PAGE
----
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J Atten Disord. 2002 Jan;5(3):155-64.

Validity of the Brown ADD scales: an investigation in a predominantly inattentive ADHD adolescent sample with and without reading disabilities.

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  • 1Department of Psychology, University of Canterbury, Christchurch, Private Bag 4800, New Zealand. j.rucklidge@psyc.canterbury.ac.nz

Abstract

The Brown ADD Scale for Adolescents is widely used in clinical settings, yet, no published studies have investigated divergent and concurrent validity and specificity and sensitivity to inattentive ADHD symptomatology. Ninety-eight participants (13 to 16 years) were classified as ADHD/I and/or reading disabled (RD) using Kiddie Schedule for Affective Disorder and Schizophrenia (K-SADS), Conners' Rating Scales (CRS-R), and Ontario Child Health Study Scales (OCHSS), WRAT3, and WRMT-R. The results were: 29 ADHD/I; 12 RD, 16 ADHD/I with RD; and, 41 controls. The RD group was included to evaluate specificity. The Brown was administered but not used in classification. The ADHD groups scored higher on the Brown subscales compared with the other two groups. The recommended cutoffs resulted in high rates of false negatives but few false positives; this suggests good specificity but poor sensitivity. There were moderate correlations among the Brown, CRS-R, and OCHSS. The Brown can be useful in screening out ADHD; however, its low sensitivity precludes its usefulness in diagnosing ADHD.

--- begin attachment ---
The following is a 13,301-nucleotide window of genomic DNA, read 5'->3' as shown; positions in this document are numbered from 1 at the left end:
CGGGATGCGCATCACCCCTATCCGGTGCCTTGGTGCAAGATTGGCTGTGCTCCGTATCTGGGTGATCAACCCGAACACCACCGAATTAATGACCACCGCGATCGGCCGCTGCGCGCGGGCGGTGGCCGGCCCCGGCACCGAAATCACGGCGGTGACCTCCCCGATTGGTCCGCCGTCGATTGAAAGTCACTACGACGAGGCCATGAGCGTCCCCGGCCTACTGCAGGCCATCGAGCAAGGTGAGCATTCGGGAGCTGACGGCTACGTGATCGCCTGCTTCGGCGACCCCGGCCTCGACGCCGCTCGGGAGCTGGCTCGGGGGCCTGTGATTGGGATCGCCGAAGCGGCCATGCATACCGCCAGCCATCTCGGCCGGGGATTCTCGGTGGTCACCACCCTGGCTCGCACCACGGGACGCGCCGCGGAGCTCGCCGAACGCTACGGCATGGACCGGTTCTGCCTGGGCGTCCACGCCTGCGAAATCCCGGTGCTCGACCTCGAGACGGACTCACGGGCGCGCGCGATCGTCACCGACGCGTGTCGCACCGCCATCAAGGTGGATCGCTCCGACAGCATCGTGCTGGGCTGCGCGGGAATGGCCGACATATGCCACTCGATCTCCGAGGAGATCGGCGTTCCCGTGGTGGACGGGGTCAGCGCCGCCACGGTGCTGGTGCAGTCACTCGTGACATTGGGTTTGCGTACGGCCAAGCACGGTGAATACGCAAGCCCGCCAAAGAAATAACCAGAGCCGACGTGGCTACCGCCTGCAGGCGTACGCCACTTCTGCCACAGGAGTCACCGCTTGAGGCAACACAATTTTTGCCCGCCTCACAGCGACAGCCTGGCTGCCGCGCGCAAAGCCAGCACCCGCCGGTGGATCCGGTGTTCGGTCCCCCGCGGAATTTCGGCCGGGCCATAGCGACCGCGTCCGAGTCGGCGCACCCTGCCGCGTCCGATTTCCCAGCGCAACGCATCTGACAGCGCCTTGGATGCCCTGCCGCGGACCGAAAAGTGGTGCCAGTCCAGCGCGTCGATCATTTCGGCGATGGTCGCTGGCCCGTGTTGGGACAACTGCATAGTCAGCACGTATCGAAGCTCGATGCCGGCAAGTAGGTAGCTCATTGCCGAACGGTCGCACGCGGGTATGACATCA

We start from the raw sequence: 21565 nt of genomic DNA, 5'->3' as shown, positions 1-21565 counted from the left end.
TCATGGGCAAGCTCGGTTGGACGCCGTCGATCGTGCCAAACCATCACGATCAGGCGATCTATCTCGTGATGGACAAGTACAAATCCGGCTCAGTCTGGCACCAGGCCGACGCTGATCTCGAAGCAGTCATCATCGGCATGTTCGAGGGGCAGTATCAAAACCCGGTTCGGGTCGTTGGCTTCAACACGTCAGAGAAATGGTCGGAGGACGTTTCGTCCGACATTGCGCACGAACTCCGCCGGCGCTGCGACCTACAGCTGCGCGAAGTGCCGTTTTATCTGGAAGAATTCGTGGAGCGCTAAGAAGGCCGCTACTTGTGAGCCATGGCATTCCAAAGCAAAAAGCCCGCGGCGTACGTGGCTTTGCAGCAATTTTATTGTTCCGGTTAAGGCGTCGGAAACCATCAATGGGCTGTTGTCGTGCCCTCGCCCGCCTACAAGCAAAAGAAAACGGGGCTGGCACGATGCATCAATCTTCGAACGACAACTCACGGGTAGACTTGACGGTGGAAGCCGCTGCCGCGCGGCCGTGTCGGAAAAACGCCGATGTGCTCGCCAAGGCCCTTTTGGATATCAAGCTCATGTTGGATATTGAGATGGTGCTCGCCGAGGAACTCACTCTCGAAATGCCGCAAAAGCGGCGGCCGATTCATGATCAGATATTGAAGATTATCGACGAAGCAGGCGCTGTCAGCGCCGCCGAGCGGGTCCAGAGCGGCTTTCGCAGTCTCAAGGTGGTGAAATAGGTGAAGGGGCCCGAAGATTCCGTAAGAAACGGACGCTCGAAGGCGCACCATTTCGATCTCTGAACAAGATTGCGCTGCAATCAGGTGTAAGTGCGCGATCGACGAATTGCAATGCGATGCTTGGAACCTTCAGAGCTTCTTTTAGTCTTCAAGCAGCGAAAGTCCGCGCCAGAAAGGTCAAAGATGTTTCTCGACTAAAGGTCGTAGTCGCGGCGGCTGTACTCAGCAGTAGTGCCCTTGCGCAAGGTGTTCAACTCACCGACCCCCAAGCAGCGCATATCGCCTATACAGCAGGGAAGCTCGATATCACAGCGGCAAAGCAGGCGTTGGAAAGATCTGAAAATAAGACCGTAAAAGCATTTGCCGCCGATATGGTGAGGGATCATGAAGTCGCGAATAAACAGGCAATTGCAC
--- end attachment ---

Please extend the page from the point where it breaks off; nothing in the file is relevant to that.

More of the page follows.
PMID:
11911008
[PubMed - indexed for MEDLINE]
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